3 sprigs basil, sliced fine

Method:

  1. Heat the olive oil in a pan and brown the courgette pieces on all sides.
  2. Stir in the shallots on low heat and cook till fragrant. Now stir in the sugar and allow to caramelise.
  3. Add in the chilli padi and anchovy, stirring till combined.
  4. Take the pan off the heat and mix in the mustard and basil. Serve.

Both recipes serve 2.

Apricot Upside Down Cake

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Last thing to top off the festive season. Here’s an apricot upside down cake from a recipe I found online. It was incredibly yummy, so I made it again for the family Christmas party, this time with nectarines. Practically any kind of vaguely soft fruit will do. I’d like to try it with pineapple or pisang rajah (local banana) next. It’s easy, it’s pretty spectacular, it’s very tasty, what’s there not to like?

I needed a pan that can go from stove to oven, so my all-metal WMF pan worked very well for this. I’d almost junked it because normal cooking just kept sticking to the pan. With the buttery caramel topping, there’s no fear at all of anything sticking here.

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Ingredients:

Caramel topping
50g butter
170g brown sugar
10 small apricots or nectarines, stoned and halved

Cake
2 tbsp yogurt
½ cup milk
200g flour
¾ tsp cream of tartar
¾ tsp bicarbonate of soda
½ tsp salt
100g butter
3 eggs
2 tsp vanilla extract
3 drops almond extract

Method:

  1. Preheat the oven to 190ºC.
  2. Make the caramel topping by melting the butter in the pan. When the butter has melted fully, reduce to low heat and sprinkle the brown sugar over evenly. Cook undisturbed for a few minutes. The sugar will start to melt and turn a bit darker. When most has turned darker, take it off the heat. At this point, there’d still be plenty of sugar crystals still visible. Carefully place the apricot halves cut side down onto the caramel. Be very careful because it’s very hot and can spit at you if too hot. Cut the fruit into slices and slide in between if there’s too much fruit. Leave aside and make the cake batter.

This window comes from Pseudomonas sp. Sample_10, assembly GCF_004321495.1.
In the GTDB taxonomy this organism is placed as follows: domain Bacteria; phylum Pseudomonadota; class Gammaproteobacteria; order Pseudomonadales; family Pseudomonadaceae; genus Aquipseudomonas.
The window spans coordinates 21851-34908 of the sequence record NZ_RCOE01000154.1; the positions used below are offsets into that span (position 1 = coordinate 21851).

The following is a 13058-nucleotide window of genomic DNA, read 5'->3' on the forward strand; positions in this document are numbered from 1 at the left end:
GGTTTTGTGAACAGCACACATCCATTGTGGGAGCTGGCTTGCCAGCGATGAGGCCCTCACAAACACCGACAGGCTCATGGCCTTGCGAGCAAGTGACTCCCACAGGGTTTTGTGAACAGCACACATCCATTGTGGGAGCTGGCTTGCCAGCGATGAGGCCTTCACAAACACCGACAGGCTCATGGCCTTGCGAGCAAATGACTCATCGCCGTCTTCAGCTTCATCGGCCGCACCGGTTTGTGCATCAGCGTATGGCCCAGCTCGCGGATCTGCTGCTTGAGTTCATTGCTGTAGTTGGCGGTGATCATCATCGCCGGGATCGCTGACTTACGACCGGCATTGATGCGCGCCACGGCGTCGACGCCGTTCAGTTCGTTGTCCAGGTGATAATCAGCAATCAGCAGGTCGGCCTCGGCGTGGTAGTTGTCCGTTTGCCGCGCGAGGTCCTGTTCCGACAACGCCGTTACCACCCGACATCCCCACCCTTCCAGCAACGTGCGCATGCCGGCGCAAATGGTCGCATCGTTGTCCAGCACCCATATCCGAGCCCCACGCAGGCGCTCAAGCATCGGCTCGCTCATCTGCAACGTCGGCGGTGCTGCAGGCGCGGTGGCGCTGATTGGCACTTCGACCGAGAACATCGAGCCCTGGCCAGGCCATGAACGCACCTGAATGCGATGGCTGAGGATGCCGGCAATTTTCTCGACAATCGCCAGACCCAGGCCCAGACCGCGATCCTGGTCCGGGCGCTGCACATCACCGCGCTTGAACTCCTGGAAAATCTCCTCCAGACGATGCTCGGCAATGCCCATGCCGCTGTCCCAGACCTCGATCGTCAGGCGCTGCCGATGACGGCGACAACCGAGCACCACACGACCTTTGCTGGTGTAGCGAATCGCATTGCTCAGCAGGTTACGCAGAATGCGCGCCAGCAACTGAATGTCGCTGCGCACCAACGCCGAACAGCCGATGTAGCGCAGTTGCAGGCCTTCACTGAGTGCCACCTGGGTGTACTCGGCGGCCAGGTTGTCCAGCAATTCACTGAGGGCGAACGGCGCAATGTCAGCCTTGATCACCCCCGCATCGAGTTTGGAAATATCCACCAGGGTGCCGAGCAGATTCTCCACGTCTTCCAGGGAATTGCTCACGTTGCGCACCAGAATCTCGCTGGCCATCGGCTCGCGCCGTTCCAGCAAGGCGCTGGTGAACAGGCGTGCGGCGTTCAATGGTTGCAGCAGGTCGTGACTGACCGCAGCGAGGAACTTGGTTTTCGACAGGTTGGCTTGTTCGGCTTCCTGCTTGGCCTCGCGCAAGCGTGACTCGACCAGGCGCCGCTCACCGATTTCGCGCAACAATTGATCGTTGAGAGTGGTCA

3. Stir the yogurt and milk together and set aside.
  4. Stir the flour, cream of tartar, bicarbonate of soda and salt together and set aside.
  5. Beat together the butter and sugar till pale and fluffy, then beat in the eggs one by one, followed by the extracts. Beat till creamy and doubled in volume.
  6. Fold in flour mixture in 3 batches alternately with yogurt/milk mixture starting and ending with the flour.
  7. Pour batter over the apricots and spread evenly.
  8. Bake till golden brown and a satay stick inserted in the middle comes out fairly clean, about 45 minutes. Cover the top with foil if it browns too quickly.
  9. When the cake is ready, wear oven mitts. Remove from oven and put a large flat plate over it, pressing plate and pan firmly together. Quickly invert cake onto plate and carefully lift off the pan. Quickly scrape off any caramel from the pan and drizzle onto cake.
  10. Best served warm, though really excellent cold too.

Makes 12 slices.